1. Efficiency: An ETL Tool provides the ability to automate the process of extracting, transforming and loading business-critical data. It ensures that the ETL process is faster and more efficient than manually performing these heavy administration tasks. In turn, this can save your organisation a significant amount of time and resources.
  2. Data Accuracy and Consistency: ETL solutions facilitate data validation, error handling and correction. This ensures that business data is accurate and consistent before it is loaded into the target database. A common example is when an eCommerce business is performing a batch CSV upload of products that have been incorrectly categorised or contain a formatting error.
  3. Scalability: ETL systems can handle large volumes of data and can easily scale to accommodate increasing data requirements set by an organisation. This means that ETL is important for organisations that are looking to process and analyse large amounts of data regularly or on a scheduled basis, such as performing inventory control tasks.
  4. Flexibility: ETL software provides the ability to extract data from various data sources, such as databases, flat files or web scraping. This data can then be loaded into a range of target systems, such as data warehouses, data lakes or spreadsheets. Having this added flexibility allows organisations to easily integrate data from multiple sources and use it for different purposes, such as when minimal or irregular updates are required for an application’s data or when an import routine exists for a specific dataset.
  5. Automation: ETL software caters for the dynamic scheduling and automation of data integration tasks. This means that data can be automatically extracted, transformed and loaded at a specific time or, if required in real-time, without manual intervention. This can save your organisation processing and data collation time, thus reducing employee resources and costs. It is especially useful in cases where data needs to be updated frequently.
  6. Improved Data Quality: ETL applications offer various techniques to validate, clean and standardise data during the transformation step, which leads to better data quality and data governance. This is important for organisations that are looking to improve their data analytics capabilities or for the initial synchronisation or one-off import of a large volume of data.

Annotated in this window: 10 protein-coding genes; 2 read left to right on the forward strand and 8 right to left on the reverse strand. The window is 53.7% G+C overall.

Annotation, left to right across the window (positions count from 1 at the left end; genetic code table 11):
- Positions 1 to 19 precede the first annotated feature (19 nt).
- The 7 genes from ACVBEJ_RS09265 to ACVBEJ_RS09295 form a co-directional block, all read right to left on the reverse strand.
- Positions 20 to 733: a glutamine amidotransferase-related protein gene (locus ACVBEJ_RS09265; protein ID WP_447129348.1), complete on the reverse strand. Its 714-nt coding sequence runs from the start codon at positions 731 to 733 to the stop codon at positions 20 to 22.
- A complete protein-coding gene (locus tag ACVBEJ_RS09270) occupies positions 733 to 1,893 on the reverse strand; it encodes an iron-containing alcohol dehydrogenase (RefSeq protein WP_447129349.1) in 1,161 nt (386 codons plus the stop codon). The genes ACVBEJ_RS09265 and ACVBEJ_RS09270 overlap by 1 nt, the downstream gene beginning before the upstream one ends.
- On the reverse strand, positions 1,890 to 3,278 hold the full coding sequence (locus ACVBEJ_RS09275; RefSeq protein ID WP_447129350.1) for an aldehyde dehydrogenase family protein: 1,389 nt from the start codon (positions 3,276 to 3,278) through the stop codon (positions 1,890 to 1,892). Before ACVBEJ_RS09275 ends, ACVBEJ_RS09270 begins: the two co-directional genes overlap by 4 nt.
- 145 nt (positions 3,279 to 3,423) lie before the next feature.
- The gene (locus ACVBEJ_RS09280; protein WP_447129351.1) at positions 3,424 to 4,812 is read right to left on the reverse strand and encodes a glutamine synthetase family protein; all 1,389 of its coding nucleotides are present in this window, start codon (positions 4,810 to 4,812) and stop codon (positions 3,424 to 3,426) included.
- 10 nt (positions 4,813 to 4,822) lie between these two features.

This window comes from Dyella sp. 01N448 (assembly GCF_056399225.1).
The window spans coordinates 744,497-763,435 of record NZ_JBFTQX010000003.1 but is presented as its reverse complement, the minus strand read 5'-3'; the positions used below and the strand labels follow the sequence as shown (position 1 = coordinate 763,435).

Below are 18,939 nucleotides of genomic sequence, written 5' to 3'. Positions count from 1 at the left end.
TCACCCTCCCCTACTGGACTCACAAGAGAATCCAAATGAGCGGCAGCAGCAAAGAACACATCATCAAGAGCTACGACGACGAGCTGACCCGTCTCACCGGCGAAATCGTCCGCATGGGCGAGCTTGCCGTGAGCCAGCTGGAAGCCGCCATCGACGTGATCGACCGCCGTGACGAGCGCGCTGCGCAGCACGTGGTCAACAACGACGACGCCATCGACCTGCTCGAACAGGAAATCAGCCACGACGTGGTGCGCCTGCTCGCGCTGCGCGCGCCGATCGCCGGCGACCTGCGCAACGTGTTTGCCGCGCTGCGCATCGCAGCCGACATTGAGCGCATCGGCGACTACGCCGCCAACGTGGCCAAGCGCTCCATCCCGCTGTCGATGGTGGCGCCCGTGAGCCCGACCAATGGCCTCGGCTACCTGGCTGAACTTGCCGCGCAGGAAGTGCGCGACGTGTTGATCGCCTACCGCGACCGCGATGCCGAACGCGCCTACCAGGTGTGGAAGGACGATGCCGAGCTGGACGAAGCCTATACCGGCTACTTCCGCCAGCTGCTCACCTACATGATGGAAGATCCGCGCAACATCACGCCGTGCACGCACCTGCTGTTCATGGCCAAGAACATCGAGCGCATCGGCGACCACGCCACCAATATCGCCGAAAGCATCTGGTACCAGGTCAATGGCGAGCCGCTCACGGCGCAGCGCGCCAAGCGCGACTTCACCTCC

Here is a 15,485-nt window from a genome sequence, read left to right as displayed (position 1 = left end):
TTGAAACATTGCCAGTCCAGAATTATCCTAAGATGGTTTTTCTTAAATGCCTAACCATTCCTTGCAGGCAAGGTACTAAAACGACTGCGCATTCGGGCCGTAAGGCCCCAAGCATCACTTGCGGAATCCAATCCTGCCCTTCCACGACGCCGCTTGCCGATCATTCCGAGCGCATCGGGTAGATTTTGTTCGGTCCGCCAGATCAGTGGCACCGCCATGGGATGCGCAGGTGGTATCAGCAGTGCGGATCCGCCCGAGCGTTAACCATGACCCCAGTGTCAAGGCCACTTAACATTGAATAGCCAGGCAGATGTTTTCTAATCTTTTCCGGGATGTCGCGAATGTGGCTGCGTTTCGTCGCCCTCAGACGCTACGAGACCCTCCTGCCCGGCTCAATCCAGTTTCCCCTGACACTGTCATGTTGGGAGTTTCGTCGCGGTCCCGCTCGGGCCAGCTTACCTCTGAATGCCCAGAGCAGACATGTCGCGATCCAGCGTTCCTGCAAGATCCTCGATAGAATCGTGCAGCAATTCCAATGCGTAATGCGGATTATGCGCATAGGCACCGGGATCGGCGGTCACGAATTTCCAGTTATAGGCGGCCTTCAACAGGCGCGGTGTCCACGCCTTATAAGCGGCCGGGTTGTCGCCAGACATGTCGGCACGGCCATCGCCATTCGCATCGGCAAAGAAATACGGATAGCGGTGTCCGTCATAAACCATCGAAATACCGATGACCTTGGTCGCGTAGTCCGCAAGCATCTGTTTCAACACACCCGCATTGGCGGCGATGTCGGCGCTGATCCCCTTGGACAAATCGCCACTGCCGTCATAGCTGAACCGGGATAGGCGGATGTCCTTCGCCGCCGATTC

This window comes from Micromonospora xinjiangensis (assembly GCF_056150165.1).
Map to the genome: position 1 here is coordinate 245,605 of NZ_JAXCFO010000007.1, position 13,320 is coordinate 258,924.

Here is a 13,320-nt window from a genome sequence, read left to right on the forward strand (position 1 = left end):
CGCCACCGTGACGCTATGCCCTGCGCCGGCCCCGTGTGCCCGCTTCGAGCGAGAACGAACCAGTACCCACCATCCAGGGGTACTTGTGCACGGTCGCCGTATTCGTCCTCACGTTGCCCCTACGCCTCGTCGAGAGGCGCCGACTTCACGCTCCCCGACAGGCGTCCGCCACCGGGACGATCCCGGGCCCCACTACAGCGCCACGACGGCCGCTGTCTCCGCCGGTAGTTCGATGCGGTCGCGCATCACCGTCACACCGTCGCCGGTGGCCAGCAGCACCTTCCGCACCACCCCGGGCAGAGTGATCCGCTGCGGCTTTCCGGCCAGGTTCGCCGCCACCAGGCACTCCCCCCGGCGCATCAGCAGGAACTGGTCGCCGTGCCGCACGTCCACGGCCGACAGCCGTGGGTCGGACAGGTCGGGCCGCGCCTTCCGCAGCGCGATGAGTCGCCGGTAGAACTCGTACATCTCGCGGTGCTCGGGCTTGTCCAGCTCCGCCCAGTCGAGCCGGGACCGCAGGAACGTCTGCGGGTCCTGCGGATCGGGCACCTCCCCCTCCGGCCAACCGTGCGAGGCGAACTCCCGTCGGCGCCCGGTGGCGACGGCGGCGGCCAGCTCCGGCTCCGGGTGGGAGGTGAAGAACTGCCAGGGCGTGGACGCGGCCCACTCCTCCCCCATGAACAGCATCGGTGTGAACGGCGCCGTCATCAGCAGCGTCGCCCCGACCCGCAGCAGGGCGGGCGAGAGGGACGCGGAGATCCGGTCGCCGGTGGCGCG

ETL Datasheet Extract Transform Load eBook

What is an ETL process example?

In this section, we outline three different extract transform load use case examples and case studies, including loading data from a retail database into a data warehouse; transforming and mapping CSV files when commissioning a new eCommerce system to synchronise data with an ERP system; and a video demonstration of how to import a flat file into SQL Server using stored procedure.

ETL Process Example: Extracting, Transforming, and Loading Data from a Retail Database to a Data Warehouse

A use case example of an ETL process would be a retail company that is looking to improve data management and analyse sales data from various store locations. The data could be collated to provide a complete overview of the company’s operations, enabling them to reallocate resources to expand the business. In this scenario, the ETL process would involve the following:

  1. Data Extraction: The retail company would extract sales data from various store databases and flat files, such as point-of-sale systems and inventory management systems.
  2. Data Transformation: Next within the ETL process, the extracted data is cleaned and transformed to standardise the data format and remove any errors or duplicates. This may include removing unnecessary data, converting data into a consistent format, or creating calculated fields for analysis.
  3. Data Loading: The next step within the ETL process includes loading the transformed data into a data warehouse for storage and later use. With the data warehouse being optimised for the multiple types of data and the use cases that the data that would be used.
  4. Data Analysis: After loading the data, the retail company would be able to perform a variety of data analyses, such as determining which products are selling well in which store locations; which days and times are the busiest; and which promotions have been the most successful. This could help the company make more informed business decisions.

Extract Transform Load Process Flow

Image: Extract Transform Load Process